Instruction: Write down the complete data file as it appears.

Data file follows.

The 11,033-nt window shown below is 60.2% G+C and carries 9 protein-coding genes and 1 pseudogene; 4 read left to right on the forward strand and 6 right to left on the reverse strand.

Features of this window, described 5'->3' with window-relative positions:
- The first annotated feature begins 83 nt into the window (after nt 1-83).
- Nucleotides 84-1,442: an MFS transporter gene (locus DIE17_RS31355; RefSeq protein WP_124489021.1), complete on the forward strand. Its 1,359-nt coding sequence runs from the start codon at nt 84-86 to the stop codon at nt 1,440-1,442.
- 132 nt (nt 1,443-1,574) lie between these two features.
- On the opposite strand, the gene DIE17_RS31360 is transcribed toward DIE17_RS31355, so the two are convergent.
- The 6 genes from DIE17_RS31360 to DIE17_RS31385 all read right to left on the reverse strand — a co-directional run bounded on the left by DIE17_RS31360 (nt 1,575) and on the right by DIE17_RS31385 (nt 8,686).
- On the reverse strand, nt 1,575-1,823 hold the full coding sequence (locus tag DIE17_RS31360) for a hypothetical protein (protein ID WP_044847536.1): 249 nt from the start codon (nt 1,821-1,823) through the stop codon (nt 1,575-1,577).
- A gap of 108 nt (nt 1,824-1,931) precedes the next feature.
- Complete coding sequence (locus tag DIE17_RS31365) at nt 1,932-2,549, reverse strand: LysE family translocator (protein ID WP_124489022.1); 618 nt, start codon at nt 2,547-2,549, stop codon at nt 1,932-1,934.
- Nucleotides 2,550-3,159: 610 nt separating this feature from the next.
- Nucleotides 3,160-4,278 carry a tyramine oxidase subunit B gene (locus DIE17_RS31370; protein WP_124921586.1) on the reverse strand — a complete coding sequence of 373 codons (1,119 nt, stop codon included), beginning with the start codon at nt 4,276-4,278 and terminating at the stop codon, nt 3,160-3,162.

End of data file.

The 11,033-nt window shown below is 60.2% G+C and carries 9 protein-coding genes and 1 pseudogene; 4 read left to right on the forward strand and 6 right to left on the reverse strand.

Features of this window, described 5'->3' with window-relative positions:
- The first annotated feature begins 83 nt into the window (after nt 1-83).
- Nucleotides 84-1,442: an MFS transporter gene (locus DIE17_RS31355; RefSeq protein WP_124489021.1), complete on the forward strand. Its 1,359-nt coding sequence runs from the start codon at nt 84-86 to the stop codon at nt 1,440-1,442.
- 132 nt (nt 1,443-1,574) lie between these two features.
- On the opposite strand, the gene DIE17_RS31360 is transcribed toward DIE17_RS31355, so the two are convergent.
- The 6 genes from DIE17_RS31360 to DIE17_RS31385 all read right to left on the reverse strand — a co-directional run bounded on the left by DIE17_RS31360 (nt 1,575) and on the right by DIE17_RS31385 (nt 8,686).
- On the reverse strand, nt 1,575-1,823 hold the full coding sequence (locus tag DIE17_RS31360) for a hypothetical protein (protein ID WP_044847536.1): 249 nt from the start codon (nt 1,821-1,823) through the stop codon (nt 1,575-1,577).
- A gap of 108 nt (nt 1,824-1,931) precedes the next feature.
- Complete coding sequence (locus tag DIE17_RS31365) at nt 1,932-2,549, reverse strand: LysE family translocator (protein ID WP_124489022.1); 618 nt, start codon at nt 2,547-2,549, stop codon at nt 1,932-1,934.
- Nucleotides 2,550-3,159: 610 nt separating this feature from the next.
- Nucleotides 3,160-4,278 carry a tyramine oxidase subunit B gene (locus DIE17_RS31370; protein WP_124921586.1) on the reverse strand — a complete coding sequence of 373 codons (1,119 nt, stop codon included), beginning with the start codon at nt 4,276-4,278 and terminating at the stop codon, nt 3,160-3,162.